Unhealthy processed foods such as French fries, hot dogs, burgers, pizzas, snacks, chips etc. are a potential health threat since they contribute to the increased prevalence of obesity and chronic disease among both developed countries and developing countries.
Obesity is becoming the largest public health concern as we enter the new millenium, especially among children. Obesity increases the risk for high cholesterol and fatty streak development, which translates into greater risk for cardiac disease and cardiovascular related disease such as high Blood Pressure and Diabetes.
One meal at a fast food restaurant may contribute a significant amount of fat and sodium for the day. For example, McDonald’s new Spanish omelet bagel contains 710 calories, 40 grams of fat, 275 mg of cholesterol and 1,520 mg of sodium. High fat diets and bigger portions in combination with decreased physical activity play major roles in the obesity epidemic.
The high salt content of fast foods also has many threats to the health problems associated with high blood pressure, strokes, and kidney function.
Monosodium glutamate (also known Ajinomoto) is in almost all processed foods and certainly in almost all fast food out there. All sorts of medical studies have revealed that Monosodium glutamate causes obesity, along with a lot of other nasty things. It's a chemical we should never put in our bodies, and yet it's something that is in virtually every processed food we buy whether it’s fast food or snacks.
All the techniques used to process food - canning, dehydrating and freezing - virtually destroy the flavor of food, so chemicals under the guise of "natural flavors" have been added to enhance the flavor, while color additives are added to make the foods look fresh. It might make the food look and taste better, but it's not doing much for our bodies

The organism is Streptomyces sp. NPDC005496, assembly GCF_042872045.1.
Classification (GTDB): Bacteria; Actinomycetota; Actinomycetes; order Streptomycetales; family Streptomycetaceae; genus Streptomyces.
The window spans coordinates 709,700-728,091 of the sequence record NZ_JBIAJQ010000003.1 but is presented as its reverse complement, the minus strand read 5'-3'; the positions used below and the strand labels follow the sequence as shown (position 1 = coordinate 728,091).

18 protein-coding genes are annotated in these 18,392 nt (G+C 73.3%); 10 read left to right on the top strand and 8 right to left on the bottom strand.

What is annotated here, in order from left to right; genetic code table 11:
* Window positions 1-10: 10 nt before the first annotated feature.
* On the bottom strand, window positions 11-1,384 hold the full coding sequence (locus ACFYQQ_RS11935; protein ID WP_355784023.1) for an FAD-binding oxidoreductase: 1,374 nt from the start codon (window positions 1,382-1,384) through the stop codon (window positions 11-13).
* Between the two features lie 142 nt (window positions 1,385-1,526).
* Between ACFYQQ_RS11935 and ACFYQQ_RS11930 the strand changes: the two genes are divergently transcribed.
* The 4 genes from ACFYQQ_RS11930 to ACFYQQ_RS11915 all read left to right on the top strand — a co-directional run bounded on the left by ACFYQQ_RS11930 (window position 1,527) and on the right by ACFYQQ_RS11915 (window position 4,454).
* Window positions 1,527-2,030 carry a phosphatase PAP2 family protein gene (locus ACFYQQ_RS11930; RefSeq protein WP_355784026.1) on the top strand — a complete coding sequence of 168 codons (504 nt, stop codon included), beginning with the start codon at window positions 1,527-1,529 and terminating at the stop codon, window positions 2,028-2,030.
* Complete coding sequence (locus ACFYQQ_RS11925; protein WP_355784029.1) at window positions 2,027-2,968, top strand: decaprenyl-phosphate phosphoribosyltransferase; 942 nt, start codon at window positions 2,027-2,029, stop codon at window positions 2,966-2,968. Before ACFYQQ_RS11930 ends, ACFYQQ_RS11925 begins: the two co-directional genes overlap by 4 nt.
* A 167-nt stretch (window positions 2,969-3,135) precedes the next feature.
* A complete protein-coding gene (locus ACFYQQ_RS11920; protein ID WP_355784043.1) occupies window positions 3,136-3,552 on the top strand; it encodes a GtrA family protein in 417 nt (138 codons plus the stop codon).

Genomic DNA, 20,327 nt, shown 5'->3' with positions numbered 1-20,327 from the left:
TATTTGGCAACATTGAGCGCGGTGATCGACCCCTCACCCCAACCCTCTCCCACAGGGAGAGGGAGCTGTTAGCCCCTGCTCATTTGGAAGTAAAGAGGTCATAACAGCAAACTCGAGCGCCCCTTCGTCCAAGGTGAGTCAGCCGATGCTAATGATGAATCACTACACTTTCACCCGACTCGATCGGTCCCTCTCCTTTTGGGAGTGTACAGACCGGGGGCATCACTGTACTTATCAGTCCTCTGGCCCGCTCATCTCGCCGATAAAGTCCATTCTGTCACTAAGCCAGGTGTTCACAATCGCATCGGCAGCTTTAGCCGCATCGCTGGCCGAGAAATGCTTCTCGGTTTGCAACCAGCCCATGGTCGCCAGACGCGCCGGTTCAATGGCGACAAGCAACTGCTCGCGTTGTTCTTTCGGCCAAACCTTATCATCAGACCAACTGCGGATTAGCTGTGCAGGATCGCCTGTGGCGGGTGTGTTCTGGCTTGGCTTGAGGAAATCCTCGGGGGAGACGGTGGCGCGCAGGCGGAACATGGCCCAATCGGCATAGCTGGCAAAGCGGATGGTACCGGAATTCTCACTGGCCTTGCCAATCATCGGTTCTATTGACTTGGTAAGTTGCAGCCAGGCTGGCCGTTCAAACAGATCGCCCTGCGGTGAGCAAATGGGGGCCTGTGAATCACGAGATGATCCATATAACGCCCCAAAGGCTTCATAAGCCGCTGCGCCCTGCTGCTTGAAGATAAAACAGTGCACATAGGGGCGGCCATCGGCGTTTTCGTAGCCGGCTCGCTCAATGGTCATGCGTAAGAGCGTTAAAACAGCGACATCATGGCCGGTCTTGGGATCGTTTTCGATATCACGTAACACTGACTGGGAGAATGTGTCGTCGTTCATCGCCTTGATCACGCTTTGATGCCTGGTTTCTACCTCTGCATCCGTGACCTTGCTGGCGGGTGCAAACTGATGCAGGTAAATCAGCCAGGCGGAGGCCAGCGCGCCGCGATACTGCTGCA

There is little evidence that if children eat fast food on a very limited basis they are going to have dietary or weight problems. The big problem is that most children eat fast food more than once a week.
It is apparent that fast foods are always a temptation because they are widely available, convenient and cheap, but as parents and educators it is important to set examples for children to emulate. Encouraging the consumption of a balanced diet, high in complex carbohydrates such as legumes, fruits, vegetables, and whole grains may result in many health benefits. Parents and teachers can educate and empower children by involving them in creating simple, fun, and creative homemade alternatives.
The key is to limit your intake of fast foods-and choose wisely. Studies show the average fast food meal costs you 1,200 calories, but you can limit these drawbacks by keeping in mind the following guidelines / tips / alternatives:
1. Order grilled chicken sandwiches in place of fried chicken or fried fish sandwiches. Know the fat content of various food choices. For example, choose a grilled chicken sandwich without mayonnaise and a regular order of fries; or have a small hamburger or cheeseburger and skip the fries.
2. Avoid desserts, sweets, milk shakes, pies, etc.
3. To reduce fat calories, omit mayonnaise (one tablespoon=100 calories) add mustard, tomatoes, lettuce, pickles and /or onions as substitutes.
4. Avoid high-calorie beverages, such as regular soft drinks or milk shakes
5. Avoid fried foods. Calories can more than double in deep-fried foods.
6. Cut down on fat in fried foods by removing the outer coating before eating.
7. Order a small cheese pizza with low-calorie vegetables such as green peppers, onions or mushrooms, and eat just two or three pieces. Have a salad / garlic bread to help satisfy your appetite and boost fiber, nutrition and "fullness".
8. Eat lots of lettuce, tomatoes, mushrooms. green peppers, carrots, celery and cucumbers.
9. Avoid french fries and opt for other sides like apples or a baked potato.